Economic reasons: Normally emails or WhatsApp messages are for free. Customers are only charged for internet access.

Ignorance: A survey in 24 countries shows, that on average 60% know Edward Snowden and 39% took action to save their privacy in the internet.
Nevertheless 70% of the Germans are unconcerned about being personally affected by surveillance.
Beside there’s public awareness of surveillance, but people don’t realize scope and consequences on every human.

Indolence: Email and WhatsApp are very fast ready to use. The usage is very easy. Wide distribution by young people leads to peer pressure. It’s hard to oppose.

Remember the definition of privacy
“An area in which a person can control (or should be able to control)
whom, why and when they wants to give personal information away.”

Private home?

The smart devices (“things”) of the Internet of Things affect more and more frequently the protected area home.

Characteristics of Internet of Things are mainly networking and connectivity, sensors and naturalness. Sensors generate data, which are often send up via networking (e.g. by an interface to the internet).
This background processes remain often unnoticed because of the natural behavior.

Why IoT destroys privacy in one’s own home

Adding overvalue by magic and fascination is a part of IOTs DNA:
Seemingly being able to do things beyond mind. Thus cause danger for privacy:

  1. We don’t know when and why which data are collected.
  2. We don’t know, who can access these information.

These two attributes attack the principles of privacy.

One step to save privacy is the IoT Design Manifesto, which features “Datenvermeidung” (data reduction and data economy) and “Datenschutz” (data protection).

The designer are responsible to abide by the UDHR. The human right of privacy is not suable in most instances — and resposibility is shifted to the user.

What’s the value of private information?

Companies and governments deem data extremly valuable.
They believe in data (“Datengläubigkeit”).

Status quo in companies

Three out of four of the most valuable companies worldwide are IT based companies. Every single of these companies has another cash cow: Apple sells the iPhone, Microsoft sells software licenses and Google sells online advertisements. The main overvalue of Google’s ads in comparison with other competitors is the knowledge of the user: Literally the amount of data which is used to place relevant ads. Google’s market capitalization is by over 300 billion dollar.

All named companies collect incredible many data and are successfull with it. The “sensor packages” of the companies are widely spread and are constant companions of the user. The iPhone, Android and WindowsPhone are collecting permanently collecting data from the user. The value of the data is shown by for example by the price of Android OS: It’s for free. From this follows that Google generates more revenues by using the user generated data than the development over ten years cost (and still costs).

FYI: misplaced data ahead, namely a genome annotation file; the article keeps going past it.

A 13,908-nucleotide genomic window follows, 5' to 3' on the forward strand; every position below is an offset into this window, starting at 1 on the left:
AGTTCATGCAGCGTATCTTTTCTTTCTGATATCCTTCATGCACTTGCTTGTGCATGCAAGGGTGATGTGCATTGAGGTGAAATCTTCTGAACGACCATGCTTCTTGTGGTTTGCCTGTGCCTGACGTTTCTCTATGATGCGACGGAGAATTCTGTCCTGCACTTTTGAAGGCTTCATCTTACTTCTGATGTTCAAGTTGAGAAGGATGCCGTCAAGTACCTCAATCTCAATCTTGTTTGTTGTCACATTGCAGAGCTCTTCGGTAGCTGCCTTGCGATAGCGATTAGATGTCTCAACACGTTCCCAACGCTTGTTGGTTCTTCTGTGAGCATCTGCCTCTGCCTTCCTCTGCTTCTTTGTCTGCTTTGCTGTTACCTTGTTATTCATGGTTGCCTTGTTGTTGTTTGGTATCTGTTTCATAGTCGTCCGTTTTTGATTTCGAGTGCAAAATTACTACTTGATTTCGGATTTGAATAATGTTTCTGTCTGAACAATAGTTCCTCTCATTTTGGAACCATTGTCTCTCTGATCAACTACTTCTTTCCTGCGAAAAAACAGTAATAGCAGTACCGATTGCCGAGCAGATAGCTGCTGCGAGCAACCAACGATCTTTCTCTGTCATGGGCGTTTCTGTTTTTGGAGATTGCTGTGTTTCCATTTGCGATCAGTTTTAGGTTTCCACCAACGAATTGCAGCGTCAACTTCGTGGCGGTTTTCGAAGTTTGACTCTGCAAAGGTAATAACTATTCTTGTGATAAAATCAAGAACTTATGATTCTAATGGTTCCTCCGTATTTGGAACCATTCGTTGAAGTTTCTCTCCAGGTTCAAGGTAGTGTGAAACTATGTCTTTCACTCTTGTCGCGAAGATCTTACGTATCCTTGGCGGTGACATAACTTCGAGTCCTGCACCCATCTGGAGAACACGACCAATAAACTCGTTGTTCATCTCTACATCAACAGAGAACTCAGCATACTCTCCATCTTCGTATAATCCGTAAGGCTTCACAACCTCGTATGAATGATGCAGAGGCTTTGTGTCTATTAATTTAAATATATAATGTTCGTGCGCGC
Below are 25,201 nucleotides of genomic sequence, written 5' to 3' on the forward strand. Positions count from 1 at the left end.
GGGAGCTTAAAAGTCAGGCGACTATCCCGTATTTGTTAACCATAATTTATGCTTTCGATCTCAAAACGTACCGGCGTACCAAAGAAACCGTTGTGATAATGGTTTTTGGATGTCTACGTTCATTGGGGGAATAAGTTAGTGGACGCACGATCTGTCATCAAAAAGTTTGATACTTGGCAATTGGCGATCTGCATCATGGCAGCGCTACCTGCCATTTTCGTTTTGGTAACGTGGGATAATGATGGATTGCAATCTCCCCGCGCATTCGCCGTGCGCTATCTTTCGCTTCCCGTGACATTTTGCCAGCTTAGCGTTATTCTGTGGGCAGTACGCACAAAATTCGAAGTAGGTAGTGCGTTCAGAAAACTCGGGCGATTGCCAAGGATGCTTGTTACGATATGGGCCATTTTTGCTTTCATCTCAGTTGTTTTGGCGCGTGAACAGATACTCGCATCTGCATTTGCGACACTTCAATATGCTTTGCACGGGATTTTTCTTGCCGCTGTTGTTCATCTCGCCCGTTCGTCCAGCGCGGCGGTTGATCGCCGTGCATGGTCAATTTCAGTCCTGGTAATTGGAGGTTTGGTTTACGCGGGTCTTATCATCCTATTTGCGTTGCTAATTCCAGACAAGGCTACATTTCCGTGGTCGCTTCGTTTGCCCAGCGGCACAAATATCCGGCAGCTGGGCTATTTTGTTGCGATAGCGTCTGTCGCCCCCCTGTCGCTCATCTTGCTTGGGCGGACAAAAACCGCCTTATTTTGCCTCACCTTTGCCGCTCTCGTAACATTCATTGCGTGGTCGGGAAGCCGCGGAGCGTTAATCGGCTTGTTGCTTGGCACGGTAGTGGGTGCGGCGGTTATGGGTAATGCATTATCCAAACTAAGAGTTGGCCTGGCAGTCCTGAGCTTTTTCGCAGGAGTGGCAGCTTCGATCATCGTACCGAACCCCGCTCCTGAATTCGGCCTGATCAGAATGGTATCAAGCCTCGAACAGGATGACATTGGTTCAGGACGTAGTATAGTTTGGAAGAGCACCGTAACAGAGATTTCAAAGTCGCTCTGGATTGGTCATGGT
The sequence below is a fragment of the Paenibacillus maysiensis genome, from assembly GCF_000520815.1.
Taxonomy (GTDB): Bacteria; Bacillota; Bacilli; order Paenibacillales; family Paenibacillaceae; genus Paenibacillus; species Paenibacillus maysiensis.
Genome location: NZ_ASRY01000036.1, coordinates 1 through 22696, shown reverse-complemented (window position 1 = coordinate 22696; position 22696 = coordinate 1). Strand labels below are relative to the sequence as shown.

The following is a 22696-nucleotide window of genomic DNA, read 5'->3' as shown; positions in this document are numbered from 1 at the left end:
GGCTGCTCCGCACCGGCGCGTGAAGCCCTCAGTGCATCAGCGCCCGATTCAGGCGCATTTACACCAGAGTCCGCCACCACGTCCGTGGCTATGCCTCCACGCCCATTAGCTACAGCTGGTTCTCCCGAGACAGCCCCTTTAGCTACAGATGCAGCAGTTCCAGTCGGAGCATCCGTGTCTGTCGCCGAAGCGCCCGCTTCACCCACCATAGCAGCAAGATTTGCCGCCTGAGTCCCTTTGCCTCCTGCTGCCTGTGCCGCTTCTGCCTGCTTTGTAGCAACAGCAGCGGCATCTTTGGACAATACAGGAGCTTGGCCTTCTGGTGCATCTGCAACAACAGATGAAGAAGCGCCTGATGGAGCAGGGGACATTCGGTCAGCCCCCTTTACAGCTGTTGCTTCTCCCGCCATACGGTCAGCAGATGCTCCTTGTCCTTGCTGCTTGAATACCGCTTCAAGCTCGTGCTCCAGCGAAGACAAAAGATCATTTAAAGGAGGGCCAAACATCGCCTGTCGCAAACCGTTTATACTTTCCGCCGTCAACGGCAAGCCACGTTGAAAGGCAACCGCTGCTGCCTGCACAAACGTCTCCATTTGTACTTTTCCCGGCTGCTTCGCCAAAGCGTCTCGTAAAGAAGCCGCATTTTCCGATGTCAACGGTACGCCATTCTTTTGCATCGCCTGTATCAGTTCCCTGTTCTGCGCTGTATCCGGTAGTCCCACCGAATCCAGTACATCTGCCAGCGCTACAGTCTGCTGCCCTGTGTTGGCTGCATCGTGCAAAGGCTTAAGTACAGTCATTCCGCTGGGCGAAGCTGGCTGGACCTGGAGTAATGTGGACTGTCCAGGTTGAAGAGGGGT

What is the value of private data for governments?

Five Eyes: One of the biggest known surveillance alliance worldwide is based on the Five Eyes Agreement which consists of the USA (NSA), the United Kingdom (GCHQ), Canada, Australia and Newsealand.
Durch die Zusammenarbeit ist die Überwachung so weitreichend, dass von einer weltweiten Totalüberwachung des Internets gesprochen werden kann.

Thereby surveillance services monitor targeted the population of allies and pass the information to the local services so these can monitor their own population without breaking the constitution.

Most of the money flows to CIA, NSA and NRO. The budget increased more than 50% since 2004.

2013 comes the “Black Budget” of the US surveillance agencies to
more than 52.6 billion Dollar. — The Washington Post

Which consequences accept the governments? Confidence is an extremely valuable commodity in politics. The release to the public of the total surveillance inflicted sustained damage on the trust between many countries, e.g. between the USA and Brasilia or Germany.
Internal documents show that the USA expected expulsion of diplomats and sustained damage on relations.

Another example is the reindroduction of the “Vorratsdatenspeicherung” (“data preservation/retention”) in Germany under Chancellor Merkel.
German government wants to enforce the unfounded surveillance of the people — despite the decision of the German Federal Constitutional Court which declared the law as incompatible with the constitution and the rejection of the European Court of an corresponding directive. Résumé:

“Governments are willing to enact laws violating the constitution and the
Charter of Fundamental Rights to keep its people under surveillance.”

Further Reading
Undigitize me.